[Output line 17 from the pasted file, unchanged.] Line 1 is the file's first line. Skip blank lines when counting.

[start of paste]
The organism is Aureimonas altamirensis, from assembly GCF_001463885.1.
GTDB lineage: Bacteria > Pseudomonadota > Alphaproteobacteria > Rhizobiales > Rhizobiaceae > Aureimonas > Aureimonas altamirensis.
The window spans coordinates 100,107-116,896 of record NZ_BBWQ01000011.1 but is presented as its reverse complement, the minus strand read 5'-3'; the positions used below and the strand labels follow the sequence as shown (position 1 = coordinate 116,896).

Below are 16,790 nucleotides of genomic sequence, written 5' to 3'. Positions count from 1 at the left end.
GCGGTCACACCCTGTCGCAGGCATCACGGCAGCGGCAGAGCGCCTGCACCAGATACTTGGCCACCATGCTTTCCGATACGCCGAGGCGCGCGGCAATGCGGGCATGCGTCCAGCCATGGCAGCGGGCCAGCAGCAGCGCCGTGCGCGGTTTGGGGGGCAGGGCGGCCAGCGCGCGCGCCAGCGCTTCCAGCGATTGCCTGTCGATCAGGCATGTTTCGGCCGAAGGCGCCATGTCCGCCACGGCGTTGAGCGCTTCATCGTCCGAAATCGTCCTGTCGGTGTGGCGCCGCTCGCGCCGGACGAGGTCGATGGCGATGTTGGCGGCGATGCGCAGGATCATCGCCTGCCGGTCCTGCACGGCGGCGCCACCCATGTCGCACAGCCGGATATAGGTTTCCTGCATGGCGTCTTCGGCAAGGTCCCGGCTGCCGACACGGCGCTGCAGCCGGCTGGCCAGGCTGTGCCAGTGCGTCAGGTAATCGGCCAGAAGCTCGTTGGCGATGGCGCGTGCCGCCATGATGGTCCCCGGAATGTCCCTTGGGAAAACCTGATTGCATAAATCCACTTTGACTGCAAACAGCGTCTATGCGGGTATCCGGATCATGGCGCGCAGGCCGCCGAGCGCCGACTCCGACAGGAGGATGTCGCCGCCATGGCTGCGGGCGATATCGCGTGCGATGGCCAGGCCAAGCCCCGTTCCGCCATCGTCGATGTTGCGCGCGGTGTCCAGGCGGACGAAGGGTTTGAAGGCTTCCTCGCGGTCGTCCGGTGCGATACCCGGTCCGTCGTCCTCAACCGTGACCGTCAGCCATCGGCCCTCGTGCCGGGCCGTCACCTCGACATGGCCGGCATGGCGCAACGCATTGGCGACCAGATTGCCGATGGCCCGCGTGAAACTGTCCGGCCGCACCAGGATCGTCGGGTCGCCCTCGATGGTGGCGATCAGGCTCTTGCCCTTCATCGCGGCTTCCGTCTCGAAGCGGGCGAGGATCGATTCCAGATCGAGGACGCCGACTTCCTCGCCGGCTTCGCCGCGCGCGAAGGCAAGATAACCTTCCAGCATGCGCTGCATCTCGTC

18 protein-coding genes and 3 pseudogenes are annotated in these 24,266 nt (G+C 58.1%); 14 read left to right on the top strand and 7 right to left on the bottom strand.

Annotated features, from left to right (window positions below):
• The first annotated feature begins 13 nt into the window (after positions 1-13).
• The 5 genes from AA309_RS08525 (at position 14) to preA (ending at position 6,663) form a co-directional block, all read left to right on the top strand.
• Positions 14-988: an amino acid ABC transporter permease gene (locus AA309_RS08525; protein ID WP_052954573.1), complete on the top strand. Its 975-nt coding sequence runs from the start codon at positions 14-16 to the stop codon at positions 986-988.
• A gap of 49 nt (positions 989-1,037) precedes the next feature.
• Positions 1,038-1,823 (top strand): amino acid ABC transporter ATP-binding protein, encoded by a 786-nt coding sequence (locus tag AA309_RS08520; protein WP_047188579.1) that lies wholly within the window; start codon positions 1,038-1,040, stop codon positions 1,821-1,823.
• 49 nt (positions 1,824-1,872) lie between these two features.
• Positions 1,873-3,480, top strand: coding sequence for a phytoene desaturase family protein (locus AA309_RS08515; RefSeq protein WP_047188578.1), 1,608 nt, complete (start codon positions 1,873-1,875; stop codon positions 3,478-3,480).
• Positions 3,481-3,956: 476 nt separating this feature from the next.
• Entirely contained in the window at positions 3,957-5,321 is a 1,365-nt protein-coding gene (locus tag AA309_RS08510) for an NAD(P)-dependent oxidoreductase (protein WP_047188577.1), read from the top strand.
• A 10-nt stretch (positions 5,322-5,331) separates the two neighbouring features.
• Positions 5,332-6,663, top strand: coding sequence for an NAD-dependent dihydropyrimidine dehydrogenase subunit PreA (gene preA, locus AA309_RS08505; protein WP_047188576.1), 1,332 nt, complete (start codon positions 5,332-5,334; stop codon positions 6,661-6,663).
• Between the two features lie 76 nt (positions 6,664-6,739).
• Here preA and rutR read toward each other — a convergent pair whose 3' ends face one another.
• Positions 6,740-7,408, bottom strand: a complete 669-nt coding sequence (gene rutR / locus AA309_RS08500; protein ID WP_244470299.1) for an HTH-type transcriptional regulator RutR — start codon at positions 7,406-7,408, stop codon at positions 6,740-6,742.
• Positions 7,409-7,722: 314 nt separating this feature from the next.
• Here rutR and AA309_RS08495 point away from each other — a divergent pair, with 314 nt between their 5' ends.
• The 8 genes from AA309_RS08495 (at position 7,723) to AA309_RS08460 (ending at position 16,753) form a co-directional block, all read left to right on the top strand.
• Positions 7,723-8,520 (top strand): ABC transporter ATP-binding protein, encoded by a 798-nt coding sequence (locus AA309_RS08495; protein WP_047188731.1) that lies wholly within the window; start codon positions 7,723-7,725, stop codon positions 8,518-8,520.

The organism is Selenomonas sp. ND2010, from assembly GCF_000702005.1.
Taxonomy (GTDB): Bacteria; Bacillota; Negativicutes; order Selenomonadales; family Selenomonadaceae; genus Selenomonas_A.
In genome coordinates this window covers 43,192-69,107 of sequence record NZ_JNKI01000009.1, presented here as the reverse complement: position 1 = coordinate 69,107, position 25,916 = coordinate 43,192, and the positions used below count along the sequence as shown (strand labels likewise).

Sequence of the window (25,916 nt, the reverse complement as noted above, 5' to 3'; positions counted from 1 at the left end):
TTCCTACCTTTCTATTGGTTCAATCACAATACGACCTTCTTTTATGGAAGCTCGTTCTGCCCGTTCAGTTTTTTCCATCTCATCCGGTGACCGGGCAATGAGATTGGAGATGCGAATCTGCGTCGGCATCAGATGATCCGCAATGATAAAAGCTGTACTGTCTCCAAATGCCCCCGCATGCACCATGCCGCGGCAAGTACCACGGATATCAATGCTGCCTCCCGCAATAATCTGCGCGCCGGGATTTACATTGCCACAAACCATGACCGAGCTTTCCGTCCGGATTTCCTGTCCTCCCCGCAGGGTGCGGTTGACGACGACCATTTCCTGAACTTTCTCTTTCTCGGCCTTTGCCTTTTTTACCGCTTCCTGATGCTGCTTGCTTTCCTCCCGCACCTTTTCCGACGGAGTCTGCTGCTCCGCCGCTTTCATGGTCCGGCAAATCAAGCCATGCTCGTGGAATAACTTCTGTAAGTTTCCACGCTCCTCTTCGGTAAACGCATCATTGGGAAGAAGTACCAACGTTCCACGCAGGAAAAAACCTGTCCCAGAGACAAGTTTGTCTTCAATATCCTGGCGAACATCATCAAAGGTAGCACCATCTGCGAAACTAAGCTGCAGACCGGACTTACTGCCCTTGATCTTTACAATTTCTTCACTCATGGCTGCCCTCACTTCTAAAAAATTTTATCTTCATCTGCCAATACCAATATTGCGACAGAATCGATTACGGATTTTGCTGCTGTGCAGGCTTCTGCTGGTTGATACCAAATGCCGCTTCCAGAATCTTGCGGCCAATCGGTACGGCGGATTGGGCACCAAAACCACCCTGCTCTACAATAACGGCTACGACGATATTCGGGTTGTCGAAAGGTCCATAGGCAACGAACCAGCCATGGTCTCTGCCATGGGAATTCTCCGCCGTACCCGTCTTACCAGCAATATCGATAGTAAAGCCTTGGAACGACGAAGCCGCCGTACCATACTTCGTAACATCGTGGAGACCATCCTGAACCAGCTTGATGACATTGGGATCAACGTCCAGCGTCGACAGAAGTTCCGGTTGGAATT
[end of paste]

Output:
• A 10-nt stretch (positions 5,322-5,331) separates the two neighbouring features.